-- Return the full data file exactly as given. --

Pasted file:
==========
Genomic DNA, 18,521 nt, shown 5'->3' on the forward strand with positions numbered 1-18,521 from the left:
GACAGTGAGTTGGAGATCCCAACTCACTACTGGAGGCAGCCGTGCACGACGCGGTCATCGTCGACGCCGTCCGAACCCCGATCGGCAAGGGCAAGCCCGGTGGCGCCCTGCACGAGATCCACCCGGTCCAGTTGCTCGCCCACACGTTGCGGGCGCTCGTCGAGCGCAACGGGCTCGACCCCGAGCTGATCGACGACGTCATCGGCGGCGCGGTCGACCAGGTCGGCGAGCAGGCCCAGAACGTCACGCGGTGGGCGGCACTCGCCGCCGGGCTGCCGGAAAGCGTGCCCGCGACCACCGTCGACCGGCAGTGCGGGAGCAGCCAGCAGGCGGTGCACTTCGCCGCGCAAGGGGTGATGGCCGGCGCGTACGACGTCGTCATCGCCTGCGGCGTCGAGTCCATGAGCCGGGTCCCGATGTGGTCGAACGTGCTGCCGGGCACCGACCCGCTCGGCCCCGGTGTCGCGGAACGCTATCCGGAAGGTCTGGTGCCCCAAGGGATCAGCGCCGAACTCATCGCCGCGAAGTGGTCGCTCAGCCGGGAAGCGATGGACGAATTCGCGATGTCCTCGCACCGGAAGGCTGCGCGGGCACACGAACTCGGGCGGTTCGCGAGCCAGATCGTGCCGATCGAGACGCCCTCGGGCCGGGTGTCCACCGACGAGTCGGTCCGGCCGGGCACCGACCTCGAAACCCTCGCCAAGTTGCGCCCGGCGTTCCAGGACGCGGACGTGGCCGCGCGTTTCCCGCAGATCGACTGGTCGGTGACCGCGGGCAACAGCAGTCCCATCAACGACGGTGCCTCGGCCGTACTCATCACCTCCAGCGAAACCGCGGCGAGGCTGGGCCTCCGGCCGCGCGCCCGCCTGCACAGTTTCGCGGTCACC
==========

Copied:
Genomic DNA, 18,521 nt, shown 5'->3' on the forward strand with positions numbered 1-18,521 from the left:
GACAGTGAGTTGGAGATCCCAACTCACTACTGGAGGCAGCCGTGCACGACGCGGTCATCGTCGACGCCGTCCGAACCCCGATCGGCAAGGGCAAGCCCGGTGGCGCCCTGCACGAGATCCACCCGGTCCAGTTGCTCGCCCACACGTTGCGGGCGCTCGTCGAGCGCAACGGGCTCGACCCCGAGCTGATCGACGACGTCATCGGCGGCGCGGTCGACCAGGTCGGCGAGCAGGCCCAGAACGTCACGCGGTGGGCGGCACTCGCCGCCGGGCTGCCGGAAAGCGTGCCCGCGACCACCGTCGACCGGCAGTGCGGGAGCAGCCAGCAGGCGGTGCACTTCGCCGCGCAAGGGGTGATGGCCGGCGCGTACGACGTCGTCATCGCCTGCGGCGTCGAGTCCATGAGCCGGGTCCCGATGTGGTCGAACGTGCTGCCGGGCACCGACCCGCTCGGCCCCGGTGTCGCGGAACGCTATCCGGAAGGTCTGGTGCCCCAAGGGATCAGCGCCGAACTCATCGCCGCGAAGTGGTCGCTCAGCCGGGAAGCGATGGACGAATTCGCGATGTCCTCGCACCGGAAGGCTGCGCGGGCACACGAACTCGGGCGGTTCGCGAGCCAGATCGTGCCGATCGAGACGCCCTCGGGCCGGGTGTCCACCGACGAGTCGGTCCGGCCGGGCACCGACCTCGAAACCCTCGCCAAGTTGCGCCCGGCGTTCCAGGACGCGGACGTGGCCGCGCGTTTCCCGCAGATCGACTGGTCGGTGACCGCGGGCAACAGCAGTCCCATCAACGACGGTGCCTCGGCCGTACTCATCACCTCCAGCGAAACCGCGGCGAGGCTGGGCCTCCGGCCGCGCGCCCGCCTGCACAGTTTCGCGGTCACC